There are a number of characteristics which make brain training effective. NeuroNation has incorporated all of them into the courses we design for you.

1. Personalized

When you sign up for NeuroNation, we ask you to take a test to assess your performance so we can personalize your training and make it unique for you. Studies have shown that in the beginning, you should be reasonably challenged but not overwhelmed by the brain exercises. Maximum results can only be achieved when you work at your personal best – so we tailor our course to fit you.

2. Goal specific

Each brain exercise NeuroNation offers is designed to target the specific brain functions you need in your everyday life. We will provide you with exercises that meet exactly these goals. With NeuroNation, your brain will be fit in no time!

3. Motivating

As with anything in life, practice makes perfect – the more you train, the better you become. We therefore recommend daily training sessions with our brain exercises of around 15 minutes. Motivation is the magic word here. Try getting your friends and family to join you and see who gets the higher score. Having someone to train with will make it that much more motivating. Brain training is beneficial for all ages, so anyone can join you – and a little bit of competition never hurt anyone.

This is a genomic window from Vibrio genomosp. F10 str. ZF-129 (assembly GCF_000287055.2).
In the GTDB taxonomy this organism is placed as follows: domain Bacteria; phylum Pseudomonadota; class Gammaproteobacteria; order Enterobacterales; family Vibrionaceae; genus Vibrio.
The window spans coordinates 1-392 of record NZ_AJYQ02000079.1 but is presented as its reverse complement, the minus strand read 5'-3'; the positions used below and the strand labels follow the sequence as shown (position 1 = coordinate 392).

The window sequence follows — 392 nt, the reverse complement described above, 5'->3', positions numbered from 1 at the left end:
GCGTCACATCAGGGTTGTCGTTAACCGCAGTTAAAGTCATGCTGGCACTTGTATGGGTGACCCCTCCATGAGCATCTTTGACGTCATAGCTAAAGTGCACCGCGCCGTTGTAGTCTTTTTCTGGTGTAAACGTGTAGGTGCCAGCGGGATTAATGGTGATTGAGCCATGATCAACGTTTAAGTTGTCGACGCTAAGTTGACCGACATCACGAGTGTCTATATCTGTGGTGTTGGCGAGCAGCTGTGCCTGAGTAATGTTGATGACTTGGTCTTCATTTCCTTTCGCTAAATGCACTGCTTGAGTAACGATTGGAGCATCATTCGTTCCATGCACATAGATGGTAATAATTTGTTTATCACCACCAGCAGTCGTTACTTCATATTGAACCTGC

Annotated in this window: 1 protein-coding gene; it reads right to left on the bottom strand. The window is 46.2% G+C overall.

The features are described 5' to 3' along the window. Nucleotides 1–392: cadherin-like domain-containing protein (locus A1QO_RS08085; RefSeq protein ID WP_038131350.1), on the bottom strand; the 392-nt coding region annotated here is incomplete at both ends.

4. Challenging

Studies have shown that if a task does not increase in difficulty, your brain will become bored and start to automatise the process. So after a while, you will not be challenged anymore. The more you play Sudoku, the better you get, but your brain is no longer challenged once you get good at it. This is because the brain restructures itself – mastering a challenge and automatising it to be ready for the next one. Although this is great for tasks we have to do on a regular basis, such as driving a car or riding a bike, your brain needs new challenges to stay fit. The level of our brain exercises increases with each game you play, to keep your brain challenged at all times and working at its peak performance.

Conclusion: Your brain can be trained

Intelligence is not a fixed characteristic that you are simply born with. Here at NeuroNation, we work hard to keep your brain on its toes, to ensure that you can reach your fullest potential. Whether you want to improve your memory, become more intelligent or have a better attention span – we are here to help you. Give it a go and start training with us today.

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[1] Baltes, P. et al. (1999), Lifespan Psychology: Theory and Application to Intellectual Functioning.Annual Review of Psychology 50: 471-507[2] Willis, S.L. et al. (2006), Long-term Effects of Cognitive Training on Everyday Functional Operations in Older Adults. JAMA, 296(23), 2805-2814[3] Schmiedek, F. et al. (2010), Hundred days of cognitive training enhance broad cognitive abilities in adulthood: findings from the COGITO study. Frontiers in Aging Neuroscience: 2(27), 1-10[4] Belleville, S. (2008), Cognitive training for persons with mild cognitive impairment, International Psychogeriatrics, 20: 57-66